The journey through the mountains presented a variety of photo opportunities and I continued to be pleased with the lens because of it's zoom range. Not just for the stills but for the movies as well. I have included a couple of movie clips in the slideshow which can be seen at the end of this article.
There is a another major advantage to using the Olympus PEN which I had not appreciated until this trip. Because the camera has no internal mirror, you can use the VF-2 electronic viewfinder for composing and shooting movies. For all DSLRs with a mirror this is not possible - the LCD screen is the only option and like many others, I much prefer to use a viewfinder. olympus pen
As we entered one of the plantations, I asked a group of tea pickers if I could photograph them at work. They kindly agreed and seemed to appreciate the opportunity. They graciously accepted the modelling fee I offered them afterwards although it was clear that they had no expectation of it.
Such was their enthusiasm, I checked the aperture to blur the background and grabbed the moment to take a couple of portraits.
The Blue Field Tea Plantation is fully operational and welcomes any visitors with a freshly brewed cuppa and a tour of the factory. I had never really considered what process was involved between a picked tea tip and my morning drink. This visit introduced me to some fascinating machinery and the skill with which it is used to produce the many varieties and grades of tea. Whilst this might form the basis for another article some day, I will not leave it at that without discussing a couple more of the Olympus PEN's ART Filters.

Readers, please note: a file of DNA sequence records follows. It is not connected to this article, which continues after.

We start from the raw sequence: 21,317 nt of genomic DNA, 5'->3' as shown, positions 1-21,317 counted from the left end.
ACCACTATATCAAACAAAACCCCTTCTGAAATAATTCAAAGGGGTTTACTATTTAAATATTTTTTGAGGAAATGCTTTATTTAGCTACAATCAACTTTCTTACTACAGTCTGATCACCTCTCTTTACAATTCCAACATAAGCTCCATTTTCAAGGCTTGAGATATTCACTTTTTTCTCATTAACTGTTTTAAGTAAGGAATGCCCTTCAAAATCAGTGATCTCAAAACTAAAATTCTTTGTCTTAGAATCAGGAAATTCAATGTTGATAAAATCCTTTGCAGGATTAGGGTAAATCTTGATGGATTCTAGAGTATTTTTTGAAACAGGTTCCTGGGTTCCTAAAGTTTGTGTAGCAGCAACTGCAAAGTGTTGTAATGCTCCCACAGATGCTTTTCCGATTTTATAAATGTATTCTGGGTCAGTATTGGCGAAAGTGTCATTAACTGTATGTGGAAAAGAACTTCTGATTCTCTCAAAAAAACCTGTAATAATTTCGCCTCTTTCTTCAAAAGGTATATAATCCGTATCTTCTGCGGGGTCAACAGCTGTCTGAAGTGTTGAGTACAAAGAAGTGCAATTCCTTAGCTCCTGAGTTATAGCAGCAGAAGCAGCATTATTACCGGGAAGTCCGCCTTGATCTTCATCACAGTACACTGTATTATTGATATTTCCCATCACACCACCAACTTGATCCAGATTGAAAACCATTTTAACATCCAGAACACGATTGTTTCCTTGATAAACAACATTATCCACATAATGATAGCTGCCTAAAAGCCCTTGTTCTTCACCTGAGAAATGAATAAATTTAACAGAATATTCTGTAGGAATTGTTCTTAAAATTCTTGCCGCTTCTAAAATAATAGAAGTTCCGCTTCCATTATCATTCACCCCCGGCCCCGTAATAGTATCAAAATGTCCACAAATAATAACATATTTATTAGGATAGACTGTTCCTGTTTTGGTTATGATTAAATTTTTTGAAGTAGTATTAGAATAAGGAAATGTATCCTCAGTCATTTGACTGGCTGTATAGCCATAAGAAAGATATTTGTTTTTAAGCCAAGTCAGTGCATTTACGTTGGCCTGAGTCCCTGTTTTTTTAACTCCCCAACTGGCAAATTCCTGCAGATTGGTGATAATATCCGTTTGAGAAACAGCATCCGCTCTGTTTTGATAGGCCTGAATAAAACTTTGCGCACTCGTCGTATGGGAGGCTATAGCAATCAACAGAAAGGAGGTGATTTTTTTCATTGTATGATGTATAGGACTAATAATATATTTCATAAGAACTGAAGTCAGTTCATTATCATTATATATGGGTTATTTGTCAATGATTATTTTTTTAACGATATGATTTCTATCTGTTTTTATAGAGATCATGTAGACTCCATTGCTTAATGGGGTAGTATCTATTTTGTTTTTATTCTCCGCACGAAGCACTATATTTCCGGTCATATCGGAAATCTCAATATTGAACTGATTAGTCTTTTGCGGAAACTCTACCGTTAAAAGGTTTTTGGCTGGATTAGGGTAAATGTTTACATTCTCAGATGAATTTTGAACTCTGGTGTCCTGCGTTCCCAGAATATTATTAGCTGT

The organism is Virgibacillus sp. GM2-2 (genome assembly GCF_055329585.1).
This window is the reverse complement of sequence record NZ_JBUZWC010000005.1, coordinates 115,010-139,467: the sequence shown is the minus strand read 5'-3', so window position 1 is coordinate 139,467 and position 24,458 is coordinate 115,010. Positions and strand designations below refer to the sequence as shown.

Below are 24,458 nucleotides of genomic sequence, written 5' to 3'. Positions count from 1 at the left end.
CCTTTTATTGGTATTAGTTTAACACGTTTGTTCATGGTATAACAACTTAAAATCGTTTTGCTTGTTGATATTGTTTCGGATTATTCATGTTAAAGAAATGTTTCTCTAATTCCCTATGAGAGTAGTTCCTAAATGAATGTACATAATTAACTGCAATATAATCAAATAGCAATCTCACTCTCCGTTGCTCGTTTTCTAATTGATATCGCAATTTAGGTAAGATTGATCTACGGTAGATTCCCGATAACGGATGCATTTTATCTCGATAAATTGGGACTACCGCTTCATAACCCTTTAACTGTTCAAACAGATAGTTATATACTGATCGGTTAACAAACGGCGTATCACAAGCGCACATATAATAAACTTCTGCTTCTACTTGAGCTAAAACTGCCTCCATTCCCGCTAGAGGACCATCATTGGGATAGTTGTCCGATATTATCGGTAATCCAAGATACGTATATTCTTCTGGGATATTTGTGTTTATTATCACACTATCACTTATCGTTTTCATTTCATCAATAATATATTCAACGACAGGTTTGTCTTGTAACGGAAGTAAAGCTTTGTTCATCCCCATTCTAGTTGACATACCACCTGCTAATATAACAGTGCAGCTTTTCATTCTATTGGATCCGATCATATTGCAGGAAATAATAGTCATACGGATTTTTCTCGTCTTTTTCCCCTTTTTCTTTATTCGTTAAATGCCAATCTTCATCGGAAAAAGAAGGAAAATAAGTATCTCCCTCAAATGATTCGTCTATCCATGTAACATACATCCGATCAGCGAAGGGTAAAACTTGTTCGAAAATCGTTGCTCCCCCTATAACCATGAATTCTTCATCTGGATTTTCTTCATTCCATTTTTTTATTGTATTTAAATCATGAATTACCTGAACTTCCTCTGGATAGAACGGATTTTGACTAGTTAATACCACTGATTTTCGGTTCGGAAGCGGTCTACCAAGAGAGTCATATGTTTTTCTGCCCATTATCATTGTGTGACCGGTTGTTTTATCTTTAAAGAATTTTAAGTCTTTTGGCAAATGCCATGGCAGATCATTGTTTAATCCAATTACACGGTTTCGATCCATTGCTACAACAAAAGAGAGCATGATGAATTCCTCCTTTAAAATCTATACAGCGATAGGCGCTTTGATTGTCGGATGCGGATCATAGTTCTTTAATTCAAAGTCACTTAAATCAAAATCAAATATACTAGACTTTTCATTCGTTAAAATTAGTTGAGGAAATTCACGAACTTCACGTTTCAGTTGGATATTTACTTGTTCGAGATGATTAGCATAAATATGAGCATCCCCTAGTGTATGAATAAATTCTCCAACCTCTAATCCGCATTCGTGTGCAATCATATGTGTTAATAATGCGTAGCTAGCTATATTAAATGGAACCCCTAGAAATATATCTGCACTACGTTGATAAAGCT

The Factory is an impressive building and is a testament to the fine building and engineering of Victorian British Colonial days. A straightforward "Normal" photograph was fine as far as it went but seemed to lack any sense of the time when it was built and, for that matter, the capabilities of the cameras of its day.
Pop Art Filter applied to a shot of the local Tuk Tuk Rank
After a couple of nights and some excellent dinners in a tea factory which has been converted into a hotel, we retuned to Colombo to embark upon the next leg of our journey. Olympus PEN
A jet flight to the Maldivian Capital, Male is totally overshadowed by the thrill of the sea plane trip to Fonimagoodhoo Island. The flight path crosses many beautiful islands and the occasional photograph cannot be resisted.
Straight out of the Camera - not a filter in sight but needed Photoshop.
It was this photograph that first revealed what I consider to be the only criticism of the lens. There is slight though detectable vignetting at longer focal lengths, even at the mid apertures. There is also minimal chromatic aberration at shorter focal lengths. Nothing too serious and easily fixed by profiling the lens in imaging software. Olympus PEN
That said, this is a very versatile lens representing excellent value and it would be unrealistic to expect perfection without doubling the price at least.
How could a holiday on a remote island end without a sunset ? ...
... now, did I use the Pop Art Filter on this one, or not?
Finally a slideshow with a difference, all because of one camera and one lens.
Job done, thanks to Olympus.
When I suggest a store it is because I have found it to offer a very competitive price on a product.